SHIRLEY — It was a full house at the Bull Run Restaurant just after 7:30 a.m. Monday when Verna Johnson-Hughes welcomed more than 50 participants to the first annual Nashoba Valley the Rev. Dr. Martin Luther King Jr. Memorial Breakfast.
Organized by Johnson-Hughes and Dolores Guercio, the event brought together a senator, municipal officials, teachers, parents, students and the public for breakfast and to honor essay contest winners, the passion of King, his birthday and the America that was created largely through his efforts.
Former Ayer selectman Charles McKinney was master of ceremonies, asking the audience to remember the word “yes” when he took the podium.
Later, the “yes” was to indicate a positive answer for future breakfasts.
After an invocation by the Rev. Timothy Martin, of New Patriot Congregational Church, and the singing of the “Negro National Anthem” — first written as a poem for the 100th anniversary of Abraham Lincoln’s birthday — state Sen. Pamela Resor, D-Acton, presented a proclamation from the Massachusetts Senate recognizing King’s contributions.
Earleen Trammell and 8-year-old Clarissa Taggert both sang non-accompanied spirituals, King’s “I Have a Dream” speech was delivered by Thomas Wilson Sr., and eight student essay contest winners — selected from a field of 200 — were honored.
The winners are fifth-grader Rachel Olson, Groton-Dunstable Regional Middle School; seventh-grader Flannery McEvoy, Groton-Dunstable Regional Middle School; ninth-grader Matt DiBara, Montachusett Technical High School; ninth-grader Robert Snelders, Greater Lowell High School; 10th-grader Dan Newell, Lowell High School; 11th-grader Jessica Garcia, Nashoba Valley Technical High School; 11th-grader Abraham Sifakis, Ayer High School; and 11th-grader Travis Pommenville, Ayer High School.
“No question, next year’s celebration will be double this size,” said Selectman Leonardo “Chip” Guercio Jr. “This showing speaks well for the people of the communities and the remembrance of Dr. King.”
Notably “humbled” at the opportunity to speak, Guercio reflected on King’s acknowledgment that “people stand in times of challenge and controversy.”
Today’s challenges include terrorist alerts, the loss of 3,000 soldiers in Iraq, an outcry against killings in New Orleans and an argument over the perception of some that the Bush administration is ignoring domestic issues while spending millions of dollars overseas, said Guercio.
“Dr. King is a shining example of stability and approaching all with love and non-violence,” he said. “It’s our job to fight for what’s right, (and) we must hold close his teachings We must stand and be counted for tolerance, leading by good example, non-violence and peace.”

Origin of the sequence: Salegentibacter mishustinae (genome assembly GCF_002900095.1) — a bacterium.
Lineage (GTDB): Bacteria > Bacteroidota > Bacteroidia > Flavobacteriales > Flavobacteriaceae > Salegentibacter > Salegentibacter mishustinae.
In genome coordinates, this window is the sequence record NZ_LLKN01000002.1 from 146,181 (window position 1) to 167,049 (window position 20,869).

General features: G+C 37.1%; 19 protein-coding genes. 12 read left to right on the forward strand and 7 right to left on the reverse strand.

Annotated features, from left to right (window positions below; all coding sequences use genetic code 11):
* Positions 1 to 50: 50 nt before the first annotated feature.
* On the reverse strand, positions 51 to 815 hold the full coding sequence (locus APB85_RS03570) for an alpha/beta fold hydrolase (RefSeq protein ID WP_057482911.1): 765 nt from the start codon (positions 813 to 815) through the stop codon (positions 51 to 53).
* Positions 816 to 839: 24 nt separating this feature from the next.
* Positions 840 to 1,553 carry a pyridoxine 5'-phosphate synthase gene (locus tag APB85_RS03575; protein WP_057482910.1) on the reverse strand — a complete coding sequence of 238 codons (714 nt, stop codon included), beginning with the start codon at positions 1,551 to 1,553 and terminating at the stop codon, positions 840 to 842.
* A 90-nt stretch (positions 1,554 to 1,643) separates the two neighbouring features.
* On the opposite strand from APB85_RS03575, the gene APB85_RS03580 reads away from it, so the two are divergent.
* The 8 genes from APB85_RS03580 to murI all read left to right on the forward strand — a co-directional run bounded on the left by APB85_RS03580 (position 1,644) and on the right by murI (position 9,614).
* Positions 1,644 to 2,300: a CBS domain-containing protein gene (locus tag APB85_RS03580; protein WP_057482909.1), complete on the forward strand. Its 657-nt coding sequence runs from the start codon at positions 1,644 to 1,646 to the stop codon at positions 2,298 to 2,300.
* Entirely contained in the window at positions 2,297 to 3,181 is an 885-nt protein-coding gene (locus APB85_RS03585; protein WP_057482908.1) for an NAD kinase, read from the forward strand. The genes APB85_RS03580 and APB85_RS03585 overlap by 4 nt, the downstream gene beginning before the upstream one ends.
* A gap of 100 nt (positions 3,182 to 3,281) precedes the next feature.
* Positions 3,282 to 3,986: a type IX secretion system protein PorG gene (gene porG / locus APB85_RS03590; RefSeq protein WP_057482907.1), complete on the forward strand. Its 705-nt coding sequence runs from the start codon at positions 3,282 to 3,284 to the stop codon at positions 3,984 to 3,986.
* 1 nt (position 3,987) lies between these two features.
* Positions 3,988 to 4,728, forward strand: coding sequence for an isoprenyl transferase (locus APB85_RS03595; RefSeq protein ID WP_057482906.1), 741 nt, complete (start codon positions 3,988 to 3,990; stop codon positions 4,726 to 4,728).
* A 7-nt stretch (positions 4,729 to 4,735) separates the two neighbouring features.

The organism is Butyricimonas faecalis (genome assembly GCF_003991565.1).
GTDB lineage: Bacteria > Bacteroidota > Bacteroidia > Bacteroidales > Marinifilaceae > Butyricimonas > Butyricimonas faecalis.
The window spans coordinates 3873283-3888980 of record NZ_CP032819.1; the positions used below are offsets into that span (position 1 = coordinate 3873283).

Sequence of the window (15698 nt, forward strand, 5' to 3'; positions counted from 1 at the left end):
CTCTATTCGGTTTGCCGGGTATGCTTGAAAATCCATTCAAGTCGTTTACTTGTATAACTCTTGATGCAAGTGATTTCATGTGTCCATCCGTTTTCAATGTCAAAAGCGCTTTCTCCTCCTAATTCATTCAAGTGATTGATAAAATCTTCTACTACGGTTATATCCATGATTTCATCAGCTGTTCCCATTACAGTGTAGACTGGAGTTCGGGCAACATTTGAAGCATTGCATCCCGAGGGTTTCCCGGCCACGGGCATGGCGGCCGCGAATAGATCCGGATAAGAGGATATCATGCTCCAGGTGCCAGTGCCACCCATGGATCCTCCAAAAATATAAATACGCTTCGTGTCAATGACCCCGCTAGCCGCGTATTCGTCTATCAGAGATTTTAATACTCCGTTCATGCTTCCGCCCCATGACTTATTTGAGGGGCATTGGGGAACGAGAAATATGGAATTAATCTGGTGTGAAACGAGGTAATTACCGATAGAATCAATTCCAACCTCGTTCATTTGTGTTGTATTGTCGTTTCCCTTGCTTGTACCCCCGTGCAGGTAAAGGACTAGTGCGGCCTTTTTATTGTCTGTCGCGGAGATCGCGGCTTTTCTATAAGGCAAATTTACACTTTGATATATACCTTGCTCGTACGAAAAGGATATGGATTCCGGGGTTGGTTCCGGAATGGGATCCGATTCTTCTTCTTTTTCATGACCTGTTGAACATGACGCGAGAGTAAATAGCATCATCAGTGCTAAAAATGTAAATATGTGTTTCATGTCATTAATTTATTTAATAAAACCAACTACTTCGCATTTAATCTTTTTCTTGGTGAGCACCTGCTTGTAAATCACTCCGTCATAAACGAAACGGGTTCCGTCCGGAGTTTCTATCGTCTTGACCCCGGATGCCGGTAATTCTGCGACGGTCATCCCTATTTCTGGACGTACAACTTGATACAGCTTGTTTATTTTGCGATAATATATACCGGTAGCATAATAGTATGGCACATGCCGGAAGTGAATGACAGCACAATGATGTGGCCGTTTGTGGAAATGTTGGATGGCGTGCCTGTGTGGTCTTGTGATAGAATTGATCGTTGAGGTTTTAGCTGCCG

Dr. Ogretta V. McNeil, Ph.D., a former assistant dean and professor at College of the Holy Cross, single mother and five-time Worcester School Committee member, was the keynote speaker.
She spoke of the limited contact people have with other races and nationalities.
“What we knew then, and in most cases what we know now, about others is often primarily based on what we have heard in the media,” she said. “So many of us were surprised to observe the racial/economic divide in New Orleans.
“Unfortunately, leaders as well as people like you and me have ignored and continue to ignore the truth: (that) race, class and gender matter in America,” she said. “In 1956 when I worked in Bethesda, Md., I was free to walk around in the shops and purchase any item I liked, however I couldn’t try the item on, and I couldn’t return it if it didn’t fit. This was the law.”
In 1965, Rosa Parks challenged the law and King led a boycott responding to her arrest for not getting out of a bus seat when told to. It ignited the Civil Rights Movement, but McNeil said it was King who galvanized Americans, putting the country under a microscope.
“So, I hope that your dream is like his dream that all of us, the Blacks and Whites, Jews and Christians, Latinos and Asian, will live together in peace and love,” said McNeil. “May this dream become a reality for all of us.”
Johnson-Hughes thanked the teachers who ranked the school essays. They are Patrick Miele of Nashoba Valley Technical High School, Richard Duncan of Montachusett Technical High School, Robert Campbell of Lowell High School, Betsy Sawyer of Groton-Dunstable Regional High School and Sawyer’s daughter, Kate, an Assumption College senior.
She also thanked the sponsors for the first annual breakfast. They are Nashoba Publishing, SkinSolutions, the Bull Run Restaurant, Faun MacDonald of Century 21, Griffin Auto Services, Nashoba Valley Auto Body, Robert M. Hicks Realty and Mark McNulty of Re/Max Colonial Realty.